Tippery, Amy C.; Wooller, Matthew; Konar, Brenda; Iken, Katrin (2013-05)
      This thesis investigates food web and community structure in Izembek Lagoon, Alaska, an ecologically important sub-arctic seagrass system. Unprecedented environmental changes in high latitudes, such as increased sea-surface temperatures and a shorter duration of shore-fast sea ice, may now favor seagrass over phytoplankton production as compared to forty years ago. Any resulting shifts in food web and community dynamics could have substantial consequences given the importance of seagrass habitat for Alaskan fisheries, global migratory bird populations and benthic energy transformation. Recent (2008) stable isotope (C and N) values and benthic community metrics were gathered and compared to results from a similar study from the mid-1970’s to gauge temporal food web and community structure differences. An increase in reliance on seagrass carbon was detected in organisms involved in detrital and sediment processing. An increase in abundance of certain benthic organisms and a decrease in overall community evenness were also seen. These findings suggest an escalation in delivery of seagrass carbon to the food web, possibly induced by changing seagrass morphology or bed density at this location.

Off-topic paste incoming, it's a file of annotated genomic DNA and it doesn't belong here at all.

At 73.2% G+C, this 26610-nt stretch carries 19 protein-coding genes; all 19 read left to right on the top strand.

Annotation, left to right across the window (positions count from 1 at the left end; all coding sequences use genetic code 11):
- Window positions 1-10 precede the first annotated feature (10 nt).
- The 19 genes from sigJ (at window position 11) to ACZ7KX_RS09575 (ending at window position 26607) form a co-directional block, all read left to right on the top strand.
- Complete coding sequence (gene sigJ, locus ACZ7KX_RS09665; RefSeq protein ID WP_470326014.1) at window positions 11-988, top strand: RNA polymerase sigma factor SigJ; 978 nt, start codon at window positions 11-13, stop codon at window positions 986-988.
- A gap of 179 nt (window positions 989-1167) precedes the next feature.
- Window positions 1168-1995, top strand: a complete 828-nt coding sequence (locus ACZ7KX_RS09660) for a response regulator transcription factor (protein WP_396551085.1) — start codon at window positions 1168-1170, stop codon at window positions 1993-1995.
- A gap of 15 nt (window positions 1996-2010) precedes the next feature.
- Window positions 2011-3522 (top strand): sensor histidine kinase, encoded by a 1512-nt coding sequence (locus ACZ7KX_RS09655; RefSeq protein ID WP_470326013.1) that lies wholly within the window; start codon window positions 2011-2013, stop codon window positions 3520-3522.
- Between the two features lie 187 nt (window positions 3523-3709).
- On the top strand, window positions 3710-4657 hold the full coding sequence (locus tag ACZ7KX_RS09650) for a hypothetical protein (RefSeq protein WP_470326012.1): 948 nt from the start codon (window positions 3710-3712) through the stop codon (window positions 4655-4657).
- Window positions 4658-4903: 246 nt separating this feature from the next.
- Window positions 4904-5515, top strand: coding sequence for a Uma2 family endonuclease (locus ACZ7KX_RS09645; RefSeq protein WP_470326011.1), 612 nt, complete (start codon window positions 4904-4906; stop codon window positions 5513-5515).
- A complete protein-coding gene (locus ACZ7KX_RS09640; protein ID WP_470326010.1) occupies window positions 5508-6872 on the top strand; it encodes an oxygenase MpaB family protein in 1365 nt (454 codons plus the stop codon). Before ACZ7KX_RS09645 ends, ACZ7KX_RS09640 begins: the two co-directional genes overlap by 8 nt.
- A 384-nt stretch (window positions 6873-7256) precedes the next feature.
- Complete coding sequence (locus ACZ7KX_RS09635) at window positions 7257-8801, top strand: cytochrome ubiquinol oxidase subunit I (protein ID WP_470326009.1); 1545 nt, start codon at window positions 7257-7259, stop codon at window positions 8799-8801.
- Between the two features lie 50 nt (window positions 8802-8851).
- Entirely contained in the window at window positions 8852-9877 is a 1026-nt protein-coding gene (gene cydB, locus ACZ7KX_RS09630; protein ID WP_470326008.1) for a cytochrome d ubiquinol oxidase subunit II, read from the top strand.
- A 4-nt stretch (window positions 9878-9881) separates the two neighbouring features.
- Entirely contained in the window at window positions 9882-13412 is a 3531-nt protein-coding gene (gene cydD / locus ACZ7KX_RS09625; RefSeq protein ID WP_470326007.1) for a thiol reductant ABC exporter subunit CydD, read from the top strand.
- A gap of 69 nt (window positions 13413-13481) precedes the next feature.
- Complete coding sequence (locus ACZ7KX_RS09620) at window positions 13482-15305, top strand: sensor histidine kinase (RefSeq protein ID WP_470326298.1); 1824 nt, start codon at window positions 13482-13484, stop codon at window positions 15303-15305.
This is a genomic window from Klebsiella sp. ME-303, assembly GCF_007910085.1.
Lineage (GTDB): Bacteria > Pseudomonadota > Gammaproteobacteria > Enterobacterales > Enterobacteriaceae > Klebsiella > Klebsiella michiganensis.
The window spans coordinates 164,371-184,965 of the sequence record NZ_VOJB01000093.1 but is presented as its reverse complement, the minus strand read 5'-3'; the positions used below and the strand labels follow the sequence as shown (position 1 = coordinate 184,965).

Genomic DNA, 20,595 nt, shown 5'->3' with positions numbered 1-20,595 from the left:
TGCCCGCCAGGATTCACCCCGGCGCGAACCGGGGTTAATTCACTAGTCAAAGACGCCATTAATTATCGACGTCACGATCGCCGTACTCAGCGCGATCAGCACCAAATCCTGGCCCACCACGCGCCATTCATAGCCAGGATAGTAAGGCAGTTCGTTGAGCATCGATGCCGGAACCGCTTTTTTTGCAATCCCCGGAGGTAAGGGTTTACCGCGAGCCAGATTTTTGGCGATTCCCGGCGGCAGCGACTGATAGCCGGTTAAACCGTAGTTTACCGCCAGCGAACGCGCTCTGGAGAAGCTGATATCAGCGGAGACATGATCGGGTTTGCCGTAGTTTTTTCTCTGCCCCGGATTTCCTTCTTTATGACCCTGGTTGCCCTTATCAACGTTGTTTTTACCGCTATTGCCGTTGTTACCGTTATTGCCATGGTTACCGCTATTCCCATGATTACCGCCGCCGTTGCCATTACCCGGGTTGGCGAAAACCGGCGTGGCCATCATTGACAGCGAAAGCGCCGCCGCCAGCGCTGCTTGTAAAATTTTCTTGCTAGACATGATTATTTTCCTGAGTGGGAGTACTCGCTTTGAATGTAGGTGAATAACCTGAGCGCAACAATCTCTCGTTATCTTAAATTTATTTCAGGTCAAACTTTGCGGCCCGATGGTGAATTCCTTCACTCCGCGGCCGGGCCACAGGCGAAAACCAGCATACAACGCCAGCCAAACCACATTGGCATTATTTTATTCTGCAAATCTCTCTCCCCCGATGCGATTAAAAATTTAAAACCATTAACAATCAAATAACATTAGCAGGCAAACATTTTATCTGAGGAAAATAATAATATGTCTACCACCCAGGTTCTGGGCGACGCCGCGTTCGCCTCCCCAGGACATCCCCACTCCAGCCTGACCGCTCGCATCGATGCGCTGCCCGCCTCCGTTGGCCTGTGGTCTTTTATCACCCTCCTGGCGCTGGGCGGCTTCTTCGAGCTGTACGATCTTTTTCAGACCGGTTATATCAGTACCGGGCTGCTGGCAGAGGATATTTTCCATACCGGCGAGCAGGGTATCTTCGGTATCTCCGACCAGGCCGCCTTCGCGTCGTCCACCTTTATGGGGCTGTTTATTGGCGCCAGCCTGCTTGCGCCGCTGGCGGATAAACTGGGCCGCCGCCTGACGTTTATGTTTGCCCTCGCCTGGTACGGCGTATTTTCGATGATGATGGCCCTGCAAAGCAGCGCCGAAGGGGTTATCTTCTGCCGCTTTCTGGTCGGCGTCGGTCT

• Temporal variation and habitat use of nearshore crab populations in Kachemak Bay, Alaska

      Daly, Benjamin (2007-05)